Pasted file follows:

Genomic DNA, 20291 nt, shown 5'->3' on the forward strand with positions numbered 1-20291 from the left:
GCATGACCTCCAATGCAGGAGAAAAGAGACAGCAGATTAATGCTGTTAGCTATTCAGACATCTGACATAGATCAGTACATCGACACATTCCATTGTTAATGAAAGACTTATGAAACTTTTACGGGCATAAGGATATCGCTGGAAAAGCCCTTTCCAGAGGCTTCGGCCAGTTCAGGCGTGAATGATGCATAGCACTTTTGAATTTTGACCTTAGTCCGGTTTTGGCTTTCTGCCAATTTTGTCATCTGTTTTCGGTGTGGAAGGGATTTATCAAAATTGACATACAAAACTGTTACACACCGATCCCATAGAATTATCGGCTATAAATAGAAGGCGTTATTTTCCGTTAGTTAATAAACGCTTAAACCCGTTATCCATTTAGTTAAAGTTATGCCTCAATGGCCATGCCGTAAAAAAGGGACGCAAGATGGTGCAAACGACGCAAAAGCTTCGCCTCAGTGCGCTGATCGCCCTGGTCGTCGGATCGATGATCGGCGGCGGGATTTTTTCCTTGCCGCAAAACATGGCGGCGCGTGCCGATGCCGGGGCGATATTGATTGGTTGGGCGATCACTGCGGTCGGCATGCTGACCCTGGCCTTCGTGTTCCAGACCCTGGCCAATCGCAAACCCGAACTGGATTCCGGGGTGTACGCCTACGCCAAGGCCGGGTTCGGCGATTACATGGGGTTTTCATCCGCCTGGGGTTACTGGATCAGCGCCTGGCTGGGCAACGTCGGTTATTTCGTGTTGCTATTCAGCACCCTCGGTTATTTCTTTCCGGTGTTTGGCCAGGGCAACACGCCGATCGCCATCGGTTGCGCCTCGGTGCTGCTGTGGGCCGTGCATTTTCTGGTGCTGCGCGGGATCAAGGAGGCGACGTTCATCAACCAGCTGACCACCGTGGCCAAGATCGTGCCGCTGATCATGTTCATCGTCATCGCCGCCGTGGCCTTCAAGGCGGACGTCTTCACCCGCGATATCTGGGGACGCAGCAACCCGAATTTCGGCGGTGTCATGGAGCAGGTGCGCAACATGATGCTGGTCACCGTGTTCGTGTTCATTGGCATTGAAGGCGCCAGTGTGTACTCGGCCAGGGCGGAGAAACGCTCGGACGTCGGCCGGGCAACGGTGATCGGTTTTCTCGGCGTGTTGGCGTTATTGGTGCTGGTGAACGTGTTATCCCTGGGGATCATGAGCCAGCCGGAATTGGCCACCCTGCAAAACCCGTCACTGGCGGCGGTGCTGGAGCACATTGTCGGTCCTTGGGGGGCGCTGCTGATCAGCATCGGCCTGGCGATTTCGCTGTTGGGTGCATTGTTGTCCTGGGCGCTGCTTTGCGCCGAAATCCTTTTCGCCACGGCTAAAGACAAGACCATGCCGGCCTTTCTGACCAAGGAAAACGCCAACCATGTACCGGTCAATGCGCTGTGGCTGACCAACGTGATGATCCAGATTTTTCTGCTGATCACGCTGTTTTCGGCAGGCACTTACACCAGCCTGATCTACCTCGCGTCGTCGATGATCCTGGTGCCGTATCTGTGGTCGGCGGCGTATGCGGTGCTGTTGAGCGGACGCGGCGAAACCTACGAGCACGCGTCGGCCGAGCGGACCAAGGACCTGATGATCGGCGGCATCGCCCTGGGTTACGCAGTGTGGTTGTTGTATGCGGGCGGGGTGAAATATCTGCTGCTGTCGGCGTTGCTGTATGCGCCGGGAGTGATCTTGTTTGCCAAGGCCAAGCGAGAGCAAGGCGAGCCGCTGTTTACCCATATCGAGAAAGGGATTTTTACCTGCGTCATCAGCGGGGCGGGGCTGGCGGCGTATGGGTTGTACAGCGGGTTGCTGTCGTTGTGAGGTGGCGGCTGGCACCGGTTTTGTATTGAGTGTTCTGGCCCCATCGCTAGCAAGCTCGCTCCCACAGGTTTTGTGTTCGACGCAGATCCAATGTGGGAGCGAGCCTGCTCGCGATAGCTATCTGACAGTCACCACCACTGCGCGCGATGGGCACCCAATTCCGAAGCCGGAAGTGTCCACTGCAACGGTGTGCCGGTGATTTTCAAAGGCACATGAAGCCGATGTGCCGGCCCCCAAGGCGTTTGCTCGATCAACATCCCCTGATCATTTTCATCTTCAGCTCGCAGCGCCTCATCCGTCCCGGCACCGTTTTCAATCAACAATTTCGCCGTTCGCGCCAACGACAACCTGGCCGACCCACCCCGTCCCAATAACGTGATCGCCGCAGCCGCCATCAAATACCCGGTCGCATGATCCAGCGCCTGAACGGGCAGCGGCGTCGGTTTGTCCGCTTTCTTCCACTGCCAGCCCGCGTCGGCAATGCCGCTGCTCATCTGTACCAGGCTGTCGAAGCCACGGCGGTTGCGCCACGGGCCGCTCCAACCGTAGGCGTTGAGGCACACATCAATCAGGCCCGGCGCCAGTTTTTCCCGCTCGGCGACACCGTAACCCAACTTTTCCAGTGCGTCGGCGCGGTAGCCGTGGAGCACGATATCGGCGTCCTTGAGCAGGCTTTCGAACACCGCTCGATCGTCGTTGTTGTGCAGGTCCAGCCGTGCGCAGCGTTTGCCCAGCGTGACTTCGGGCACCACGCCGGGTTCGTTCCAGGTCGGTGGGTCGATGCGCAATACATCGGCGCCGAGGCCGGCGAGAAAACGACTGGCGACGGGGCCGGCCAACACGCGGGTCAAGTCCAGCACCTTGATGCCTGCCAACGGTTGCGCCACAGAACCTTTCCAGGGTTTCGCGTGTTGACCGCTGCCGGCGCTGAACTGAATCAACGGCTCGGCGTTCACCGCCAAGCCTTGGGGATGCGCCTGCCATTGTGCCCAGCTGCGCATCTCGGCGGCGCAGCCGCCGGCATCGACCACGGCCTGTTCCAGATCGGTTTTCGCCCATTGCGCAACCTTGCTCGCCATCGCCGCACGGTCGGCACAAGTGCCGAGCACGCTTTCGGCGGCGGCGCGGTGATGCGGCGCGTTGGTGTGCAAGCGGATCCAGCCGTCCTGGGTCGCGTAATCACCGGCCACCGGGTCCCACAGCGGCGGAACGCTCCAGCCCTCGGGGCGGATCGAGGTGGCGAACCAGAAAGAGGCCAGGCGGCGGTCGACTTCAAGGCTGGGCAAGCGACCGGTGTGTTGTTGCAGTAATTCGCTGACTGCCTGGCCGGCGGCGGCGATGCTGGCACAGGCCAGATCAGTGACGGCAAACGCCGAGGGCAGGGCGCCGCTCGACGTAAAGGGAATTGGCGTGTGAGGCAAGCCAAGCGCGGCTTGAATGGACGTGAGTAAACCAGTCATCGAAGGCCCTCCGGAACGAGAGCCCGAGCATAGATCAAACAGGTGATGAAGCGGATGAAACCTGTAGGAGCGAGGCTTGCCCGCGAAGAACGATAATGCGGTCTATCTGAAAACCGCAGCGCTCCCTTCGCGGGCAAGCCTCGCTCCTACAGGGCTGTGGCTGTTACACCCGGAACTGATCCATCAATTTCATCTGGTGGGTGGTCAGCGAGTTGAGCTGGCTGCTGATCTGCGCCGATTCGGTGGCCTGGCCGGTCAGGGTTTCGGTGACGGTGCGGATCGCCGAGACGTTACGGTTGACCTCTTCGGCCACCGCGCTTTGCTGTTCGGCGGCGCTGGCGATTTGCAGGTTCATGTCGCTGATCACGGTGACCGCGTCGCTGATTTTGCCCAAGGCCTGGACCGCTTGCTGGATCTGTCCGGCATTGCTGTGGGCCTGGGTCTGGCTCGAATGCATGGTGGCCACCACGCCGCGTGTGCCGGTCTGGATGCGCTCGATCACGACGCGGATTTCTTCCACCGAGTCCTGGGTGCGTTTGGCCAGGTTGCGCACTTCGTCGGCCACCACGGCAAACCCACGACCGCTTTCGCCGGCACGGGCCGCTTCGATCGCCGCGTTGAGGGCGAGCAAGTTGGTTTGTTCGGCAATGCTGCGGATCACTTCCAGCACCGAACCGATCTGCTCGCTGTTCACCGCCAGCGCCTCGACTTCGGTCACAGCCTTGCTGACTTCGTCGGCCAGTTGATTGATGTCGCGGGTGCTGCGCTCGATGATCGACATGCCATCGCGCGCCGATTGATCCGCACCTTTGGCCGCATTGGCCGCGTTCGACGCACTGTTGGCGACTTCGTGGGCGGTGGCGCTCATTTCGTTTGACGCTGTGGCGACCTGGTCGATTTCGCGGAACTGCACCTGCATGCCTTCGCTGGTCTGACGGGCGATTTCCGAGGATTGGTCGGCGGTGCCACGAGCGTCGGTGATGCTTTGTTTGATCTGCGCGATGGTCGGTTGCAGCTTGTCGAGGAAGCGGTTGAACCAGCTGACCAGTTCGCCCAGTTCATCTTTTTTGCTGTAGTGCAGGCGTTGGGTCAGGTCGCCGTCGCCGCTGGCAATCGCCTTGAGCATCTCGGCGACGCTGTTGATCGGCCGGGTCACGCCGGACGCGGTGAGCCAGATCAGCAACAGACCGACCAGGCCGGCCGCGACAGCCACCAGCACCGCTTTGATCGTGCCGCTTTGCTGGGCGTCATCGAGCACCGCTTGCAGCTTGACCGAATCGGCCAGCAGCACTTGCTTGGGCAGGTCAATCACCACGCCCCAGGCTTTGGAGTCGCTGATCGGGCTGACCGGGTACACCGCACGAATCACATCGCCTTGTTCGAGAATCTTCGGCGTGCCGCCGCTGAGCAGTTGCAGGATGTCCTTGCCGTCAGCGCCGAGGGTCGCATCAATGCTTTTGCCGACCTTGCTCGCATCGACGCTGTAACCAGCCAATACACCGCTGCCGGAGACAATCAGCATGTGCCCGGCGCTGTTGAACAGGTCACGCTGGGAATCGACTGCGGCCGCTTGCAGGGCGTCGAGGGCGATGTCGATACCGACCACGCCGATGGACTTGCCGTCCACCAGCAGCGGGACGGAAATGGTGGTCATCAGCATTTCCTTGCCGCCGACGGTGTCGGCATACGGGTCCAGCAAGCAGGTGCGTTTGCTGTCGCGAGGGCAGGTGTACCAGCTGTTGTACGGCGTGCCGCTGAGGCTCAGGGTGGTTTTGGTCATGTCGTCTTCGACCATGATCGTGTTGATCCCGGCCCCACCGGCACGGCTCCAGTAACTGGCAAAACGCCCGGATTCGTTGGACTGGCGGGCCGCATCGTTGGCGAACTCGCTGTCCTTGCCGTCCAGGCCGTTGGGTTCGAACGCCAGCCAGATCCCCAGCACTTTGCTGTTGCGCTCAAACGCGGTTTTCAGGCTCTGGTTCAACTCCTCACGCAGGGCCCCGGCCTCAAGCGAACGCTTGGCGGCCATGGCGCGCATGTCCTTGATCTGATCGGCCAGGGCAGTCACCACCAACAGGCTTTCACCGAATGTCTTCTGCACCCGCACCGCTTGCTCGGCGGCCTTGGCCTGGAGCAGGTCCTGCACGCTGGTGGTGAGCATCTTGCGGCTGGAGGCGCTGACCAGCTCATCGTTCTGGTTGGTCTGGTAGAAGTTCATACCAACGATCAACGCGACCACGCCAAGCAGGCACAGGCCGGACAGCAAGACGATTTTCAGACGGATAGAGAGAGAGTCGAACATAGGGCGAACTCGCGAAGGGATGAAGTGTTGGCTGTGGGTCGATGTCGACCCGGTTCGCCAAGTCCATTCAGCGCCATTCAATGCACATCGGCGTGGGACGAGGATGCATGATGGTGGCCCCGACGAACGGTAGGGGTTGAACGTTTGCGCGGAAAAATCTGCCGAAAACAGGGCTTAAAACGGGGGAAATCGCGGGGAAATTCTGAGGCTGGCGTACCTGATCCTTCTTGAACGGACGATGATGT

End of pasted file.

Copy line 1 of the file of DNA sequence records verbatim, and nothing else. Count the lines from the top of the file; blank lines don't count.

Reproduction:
Genomic DNA, 20291 nt, shown 5'->3' on the forward strand with positions numbered 1-20291 from the left: